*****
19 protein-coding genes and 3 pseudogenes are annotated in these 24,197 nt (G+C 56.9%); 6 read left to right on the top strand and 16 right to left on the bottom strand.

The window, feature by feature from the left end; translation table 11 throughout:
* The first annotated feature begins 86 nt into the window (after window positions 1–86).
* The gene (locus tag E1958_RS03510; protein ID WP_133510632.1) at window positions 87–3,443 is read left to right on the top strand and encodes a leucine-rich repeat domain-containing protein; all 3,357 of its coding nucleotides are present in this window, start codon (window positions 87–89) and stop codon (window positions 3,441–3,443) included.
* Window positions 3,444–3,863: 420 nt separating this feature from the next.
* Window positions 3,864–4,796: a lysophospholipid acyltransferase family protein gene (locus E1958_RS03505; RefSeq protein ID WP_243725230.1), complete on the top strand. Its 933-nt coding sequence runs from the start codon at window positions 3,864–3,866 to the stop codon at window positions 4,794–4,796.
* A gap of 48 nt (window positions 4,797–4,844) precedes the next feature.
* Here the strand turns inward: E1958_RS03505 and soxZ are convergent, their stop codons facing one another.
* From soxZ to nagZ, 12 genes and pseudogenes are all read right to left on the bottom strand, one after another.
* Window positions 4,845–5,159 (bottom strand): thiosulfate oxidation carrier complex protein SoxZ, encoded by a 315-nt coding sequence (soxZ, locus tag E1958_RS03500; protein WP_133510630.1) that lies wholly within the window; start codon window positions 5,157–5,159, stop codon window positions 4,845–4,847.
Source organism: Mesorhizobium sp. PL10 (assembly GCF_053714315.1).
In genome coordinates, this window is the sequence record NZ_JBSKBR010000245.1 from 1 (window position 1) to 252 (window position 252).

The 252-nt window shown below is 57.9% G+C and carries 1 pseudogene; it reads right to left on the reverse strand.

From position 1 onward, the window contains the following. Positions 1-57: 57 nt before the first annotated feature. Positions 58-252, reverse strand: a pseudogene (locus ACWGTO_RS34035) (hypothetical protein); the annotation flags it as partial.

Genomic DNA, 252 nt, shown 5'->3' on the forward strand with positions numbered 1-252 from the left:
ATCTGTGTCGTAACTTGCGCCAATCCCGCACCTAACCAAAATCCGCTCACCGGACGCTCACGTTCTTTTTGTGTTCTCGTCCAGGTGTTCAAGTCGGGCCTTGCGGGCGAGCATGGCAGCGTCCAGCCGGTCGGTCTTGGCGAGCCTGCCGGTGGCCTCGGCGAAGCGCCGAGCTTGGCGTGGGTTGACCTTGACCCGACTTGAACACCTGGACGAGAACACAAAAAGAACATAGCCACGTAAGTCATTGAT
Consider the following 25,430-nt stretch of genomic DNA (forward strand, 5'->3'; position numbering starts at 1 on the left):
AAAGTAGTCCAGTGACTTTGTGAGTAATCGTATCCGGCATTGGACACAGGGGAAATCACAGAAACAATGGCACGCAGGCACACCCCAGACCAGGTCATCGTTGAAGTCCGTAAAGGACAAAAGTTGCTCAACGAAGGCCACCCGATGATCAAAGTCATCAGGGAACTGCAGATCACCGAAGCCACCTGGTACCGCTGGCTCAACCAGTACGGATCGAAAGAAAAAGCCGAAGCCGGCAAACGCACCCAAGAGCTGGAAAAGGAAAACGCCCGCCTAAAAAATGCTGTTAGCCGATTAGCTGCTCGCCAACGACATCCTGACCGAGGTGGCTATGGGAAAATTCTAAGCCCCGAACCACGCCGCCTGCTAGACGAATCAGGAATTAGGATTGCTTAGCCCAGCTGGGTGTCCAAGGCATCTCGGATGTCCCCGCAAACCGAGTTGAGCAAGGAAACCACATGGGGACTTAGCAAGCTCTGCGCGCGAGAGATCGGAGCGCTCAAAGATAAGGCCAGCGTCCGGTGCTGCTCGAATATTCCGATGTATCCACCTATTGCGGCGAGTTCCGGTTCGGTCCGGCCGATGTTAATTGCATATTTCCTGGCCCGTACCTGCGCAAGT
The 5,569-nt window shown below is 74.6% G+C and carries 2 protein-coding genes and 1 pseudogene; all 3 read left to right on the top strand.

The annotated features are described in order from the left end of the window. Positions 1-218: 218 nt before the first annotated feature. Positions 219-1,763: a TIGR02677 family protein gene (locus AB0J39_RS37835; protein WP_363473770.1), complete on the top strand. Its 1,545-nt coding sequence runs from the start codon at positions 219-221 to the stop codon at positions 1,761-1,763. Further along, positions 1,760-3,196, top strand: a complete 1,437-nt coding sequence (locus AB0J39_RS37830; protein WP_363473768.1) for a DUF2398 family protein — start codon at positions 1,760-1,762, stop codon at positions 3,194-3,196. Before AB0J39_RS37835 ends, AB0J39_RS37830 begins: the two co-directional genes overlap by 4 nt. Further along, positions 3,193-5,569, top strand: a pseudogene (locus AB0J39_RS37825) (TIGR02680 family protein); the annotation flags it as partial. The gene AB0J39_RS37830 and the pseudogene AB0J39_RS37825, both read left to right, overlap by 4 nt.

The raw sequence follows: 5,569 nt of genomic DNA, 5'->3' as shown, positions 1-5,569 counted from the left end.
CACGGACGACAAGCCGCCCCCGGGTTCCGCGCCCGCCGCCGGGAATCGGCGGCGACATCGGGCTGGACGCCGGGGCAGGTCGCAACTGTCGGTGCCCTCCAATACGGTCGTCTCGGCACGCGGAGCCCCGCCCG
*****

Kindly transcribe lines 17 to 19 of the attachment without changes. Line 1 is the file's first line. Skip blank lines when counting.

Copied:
Consider the following 25,430-nt stretch of genomic DNA (forward strand, 5'->3'; position numbering starts at 1 on the left):
AAAGTAGTCCAGTGACTTTGTGAGTAATCGTATCCGGCATTGGACACAGGGGAAATCACAGAAACAATGGCACGCAGGCACACCCCAGACCAGGTCATCGTTGAAGTCCGTAAAGGACAAAAGTTGCTCAACGAAGGCCACCCGATGATCAAAGTCATCAGGGAACTGCAGATCACCGAAGCCACCTGGTACCGCTGGCTCAACCAGTACGGATCGAAAGAAAAAGCCGAAGCCGGCAAACGCACCCAAGAGCTGGAAAAGGAAAACGCCCGCCTAAAAAATGCTGTTAGCCGATTAGCTGCTCGCCAACGACATCCTGACCGAGGTGGCTATGGGAAAATTCTAAGCCCCGAACCACGCCGCCTGCTAGACGAATCAGGAATTAGGATTGCTTAGCCCAGCTGGGTGTCCAAGGCATCTCGGATGTCCCCGCAAACCGAGTTGAGCAAGGAAACCACATGGGGACTTAGCAAGCTCTGCGCGCGAGAGATCGGAGCGCTCAAAGATAAGGCCAGCGTCCGGTGCTGCTCGAATATTCCGATGTATCCACCTATTGCGGCGAGTTCCGGTTCGGTCCGGCCGATGTTAATTGCATATTTCCTGGCCCGTACCTGCGCAAGT
The 5,569-nt window shown below is 74.6% G+C and carries 2 protein-coding genes and 1 pseudogene; all 3 read left to right on the top strand.